Talk:Stretch-activated ion channel

From Wikipedia, the free encyclopedia
Jump to: navigation, search

Physiological function[edit]

I'm suprised to see that there is little information on the physiological function of these ion channels. The function is fairly straight foward; they turn mechanical stimuli into nerve impulses. I added a bit about this; I'll find a reference for this just as soon as I am able. Fuzzform 02:53, 3 April 2007 (UTC)

More roles in the body[edit]

Mechanically sensitive ion channels have multiple roles in the body. These channels have more functions than just the two that were listed, so I added two well-identified functions. I also added examples of two other specific channels that have been identified.Ktrychta (talk) 03:43, 2 December 2011 (UTC)

Redundant references[edit]

In updating this page, somehow the References section got really redundant. What would the easiest way of fixing it be? — Preceding unsigned comment added by Ccbowman (talkcontribs) 01:03, 19 April 2012 (UTC)

I've merged duplicate citations. See WP:REFNAME for multiple references to the same footnote.  --Lambiam 12:46, 1 May 2012 (UTC)

Critical review[edit]

For starters, this article is informative and pretty clear in terms of content. There are a few grammatical errors and sentence structure issues, for example wordiness. The introduction could include the definition with a side note about the discovery. It seems more important to emphasize what a stretch activated channel is before discussing the history. I would also suggest linking your article to other pages by using double brackets. This will improve the reader’s knowledge and the quality of the article. In one section, “the researchers” are discussed and it seems a bit awkward. You could possibly introduce who the researchers are for that specific experiment or use the general term “researchers.” The examples in functionality should be grouped into one paragraph for better clarity and flow. Stand-alone sentences create choppiness in the article. Structure and functionality could be combined into one section that focuses on specific channels. Once again, this would strengthen the flow of the article so the reader doesn’t have to go back and look up what a TRP channel is after learning about its structure. The regulation of channels is clear. In the regulation mechanisms section, do the three different mechanisms act on different kinds of channels? Or are they specific to the cell type? Is there any crossover? The explanation seemed a bit unclear. Could the clinical relevance section be added to the function section? Under the examples section, there are more stand-alone sentences that should be grouped. Also, it is unclear what the example is for. Additional information that could be pertinent might be if there are other experimental procedures that are used on specific channels. In addition, a picture would be nice (maybe mechanotransduction or the structure of a channel?). Overall I like the article! Improvements in structure (placement and order of headings/content) would make the article read better. Leelindseya 29 April 2012 —Preceding undated comment added 00:25, 30 April 2012 (UTC).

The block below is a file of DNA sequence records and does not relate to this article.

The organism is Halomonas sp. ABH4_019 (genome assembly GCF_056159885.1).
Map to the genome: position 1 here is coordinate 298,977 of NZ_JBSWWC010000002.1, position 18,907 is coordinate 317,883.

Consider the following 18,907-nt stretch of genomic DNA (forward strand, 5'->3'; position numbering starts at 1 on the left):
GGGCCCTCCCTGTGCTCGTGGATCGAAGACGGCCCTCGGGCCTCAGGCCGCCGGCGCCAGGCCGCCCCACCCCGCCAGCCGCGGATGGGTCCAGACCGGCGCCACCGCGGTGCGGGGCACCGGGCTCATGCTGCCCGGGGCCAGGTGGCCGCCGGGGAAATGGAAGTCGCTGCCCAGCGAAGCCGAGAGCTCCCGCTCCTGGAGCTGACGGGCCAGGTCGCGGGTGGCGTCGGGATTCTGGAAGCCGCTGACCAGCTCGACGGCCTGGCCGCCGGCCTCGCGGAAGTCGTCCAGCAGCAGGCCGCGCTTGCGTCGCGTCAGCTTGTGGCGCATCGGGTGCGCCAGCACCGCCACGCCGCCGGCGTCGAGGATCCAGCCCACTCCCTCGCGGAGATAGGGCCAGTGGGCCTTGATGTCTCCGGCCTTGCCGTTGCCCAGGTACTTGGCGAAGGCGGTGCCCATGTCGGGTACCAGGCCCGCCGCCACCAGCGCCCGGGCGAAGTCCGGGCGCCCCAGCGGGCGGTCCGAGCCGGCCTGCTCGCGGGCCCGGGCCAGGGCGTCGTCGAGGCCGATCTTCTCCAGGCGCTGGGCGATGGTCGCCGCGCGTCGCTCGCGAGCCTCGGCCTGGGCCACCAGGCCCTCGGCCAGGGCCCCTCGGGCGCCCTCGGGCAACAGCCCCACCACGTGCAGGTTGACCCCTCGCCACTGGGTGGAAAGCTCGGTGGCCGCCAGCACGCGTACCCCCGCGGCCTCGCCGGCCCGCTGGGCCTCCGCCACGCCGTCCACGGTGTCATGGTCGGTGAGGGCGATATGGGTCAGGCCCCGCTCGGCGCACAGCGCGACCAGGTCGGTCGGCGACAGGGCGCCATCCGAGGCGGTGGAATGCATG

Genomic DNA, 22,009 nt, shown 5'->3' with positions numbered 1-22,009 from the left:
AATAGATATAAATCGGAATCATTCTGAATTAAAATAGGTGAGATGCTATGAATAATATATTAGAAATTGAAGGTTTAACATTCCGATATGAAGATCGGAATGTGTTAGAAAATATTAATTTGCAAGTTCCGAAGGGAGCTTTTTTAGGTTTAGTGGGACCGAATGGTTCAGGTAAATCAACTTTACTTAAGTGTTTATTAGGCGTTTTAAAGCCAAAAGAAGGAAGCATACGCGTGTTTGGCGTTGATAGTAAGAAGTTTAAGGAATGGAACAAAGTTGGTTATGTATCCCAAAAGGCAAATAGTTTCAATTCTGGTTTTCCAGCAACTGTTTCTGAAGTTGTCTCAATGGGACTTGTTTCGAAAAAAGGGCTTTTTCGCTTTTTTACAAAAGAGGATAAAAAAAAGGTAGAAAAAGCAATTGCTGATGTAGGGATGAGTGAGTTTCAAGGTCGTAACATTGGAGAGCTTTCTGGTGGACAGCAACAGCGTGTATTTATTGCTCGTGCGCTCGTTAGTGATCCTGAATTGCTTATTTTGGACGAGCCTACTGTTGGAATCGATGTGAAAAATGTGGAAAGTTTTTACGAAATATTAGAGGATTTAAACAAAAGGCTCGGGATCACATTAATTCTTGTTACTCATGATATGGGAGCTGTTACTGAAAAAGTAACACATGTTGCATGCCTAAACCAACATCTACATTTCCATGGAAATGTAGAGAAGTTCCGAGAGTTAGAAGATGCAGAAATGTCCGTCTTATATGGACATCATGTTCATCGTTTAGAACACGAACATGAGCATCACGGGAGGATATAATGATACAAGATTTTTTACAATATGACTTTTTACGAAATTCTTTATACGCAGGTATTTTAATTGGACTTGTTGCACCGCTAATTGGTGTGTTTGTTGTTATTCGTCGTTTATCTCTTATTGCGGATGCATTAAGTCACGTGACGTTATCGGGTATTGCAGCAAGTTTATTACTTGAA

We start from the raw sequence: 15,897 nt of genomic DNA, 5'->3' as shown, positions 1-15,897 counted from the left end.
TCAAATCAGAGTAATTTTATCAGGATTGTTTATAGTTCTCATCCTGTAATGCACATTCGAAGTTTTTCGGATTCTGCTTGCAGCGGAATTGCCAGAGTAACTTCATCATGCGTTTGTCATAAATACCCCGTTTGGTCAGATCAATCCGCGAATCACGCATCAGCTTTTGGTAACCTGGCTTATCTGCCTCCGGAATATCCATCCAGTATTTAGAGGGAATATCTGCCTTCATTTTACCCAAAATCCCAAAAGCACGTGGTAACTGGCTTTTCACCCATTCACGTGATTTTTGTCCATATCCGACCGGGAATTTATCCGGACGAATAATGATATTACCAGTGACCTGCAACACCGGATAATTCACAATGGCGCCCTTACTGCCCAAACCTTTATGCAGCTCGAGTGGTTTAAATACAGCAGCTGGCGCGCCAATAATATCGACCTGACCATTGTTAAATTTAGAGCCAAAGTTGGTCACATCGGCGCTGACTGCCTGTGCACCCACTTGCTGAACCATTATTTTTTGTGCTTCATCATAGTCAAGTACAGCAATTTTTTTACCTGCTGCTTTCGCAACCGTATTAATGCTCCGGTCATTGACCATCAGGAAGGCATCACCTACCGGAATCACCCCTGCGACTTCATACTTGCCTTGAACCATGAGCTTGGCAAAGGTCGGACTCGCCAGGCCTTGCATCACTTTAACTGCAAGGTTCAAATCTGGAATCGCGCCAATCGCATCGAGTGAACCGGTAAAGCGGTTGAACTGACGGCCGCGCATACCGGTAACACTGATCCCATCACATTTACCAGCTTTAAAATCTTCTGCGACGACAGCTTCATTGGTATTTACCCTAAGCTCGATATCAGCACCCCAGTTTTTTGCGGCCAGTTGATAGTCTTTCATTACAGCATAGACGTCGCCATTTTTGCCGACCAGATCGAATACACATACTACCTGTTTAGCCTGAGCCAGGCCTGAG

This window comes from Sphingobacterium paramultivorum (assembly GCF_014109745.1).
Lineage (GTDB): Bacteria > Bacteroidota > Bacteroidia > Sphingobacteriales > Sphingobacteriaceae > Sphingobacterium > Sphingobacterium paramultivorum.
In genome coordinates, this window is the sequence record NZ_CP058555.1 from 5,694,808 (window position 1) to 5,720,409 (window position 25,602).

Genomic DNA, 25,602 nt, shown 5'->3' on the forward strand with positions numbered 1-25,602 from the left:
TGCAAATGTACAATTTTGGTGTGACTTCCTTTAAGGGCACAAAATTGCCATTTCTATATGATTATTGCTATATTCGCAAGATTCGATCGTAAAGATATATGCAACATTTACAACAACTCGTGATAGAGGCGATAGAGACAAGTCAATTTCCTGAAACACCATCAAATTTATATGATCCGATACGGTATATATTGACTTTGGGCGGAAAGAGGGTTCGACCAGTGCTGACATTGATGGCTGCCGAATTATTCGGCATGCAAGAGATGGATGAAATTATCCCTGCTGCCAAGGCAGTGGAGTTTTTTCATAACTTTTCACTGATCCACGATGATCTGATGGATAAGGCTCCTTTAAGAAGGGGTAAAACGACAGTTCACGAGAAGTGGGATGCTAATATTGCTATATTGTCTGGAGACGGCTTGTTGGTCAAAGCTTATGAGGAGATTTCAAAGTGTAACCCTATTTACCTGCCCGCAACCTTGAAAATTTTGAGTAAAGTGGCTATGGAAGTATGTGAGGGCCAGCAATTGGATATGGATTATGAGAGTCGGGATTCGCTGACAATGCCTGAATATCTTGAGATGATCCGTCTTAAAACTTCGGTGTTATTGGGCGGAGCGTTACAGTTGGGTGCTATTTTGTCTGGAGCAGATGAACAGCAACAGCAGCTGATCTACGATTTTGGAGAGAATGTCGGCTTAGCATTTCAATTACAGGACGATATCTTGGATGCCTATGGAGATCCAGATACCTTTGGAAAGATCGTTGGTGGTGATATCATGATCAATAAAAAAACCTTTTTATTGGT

Overall, the page is good. One thing you might think about is talking about the relationship between structure and function. The structure section is full of technical jargon that the average reader isn't going to understand. If you can add a paragraph saying what the particular subunits do when mechanically activated, I think it would help people better understand the article. I also think that the examples section is vague at parts. You have a good "Examples of functionality" section. If you can take the functions described in that part and find the channels associated with the function, it will make the examples much more relevant. Otherwise, I think the content is good. Make sure you proofread; there are some awkward sentences. Good use of references, but consider linking to more pages within the text. Consider moving the regulation section after the function section; it is confusing to read about how to regulate a channel without knowing what it does. I would also consider expanding the clinical section. I don't know how much literature is on the topic, but I would try to find more information if you can. Good job, and keep up the good work. DuncanCleveland (talk) 04:09, 30 April 2012 (UTC)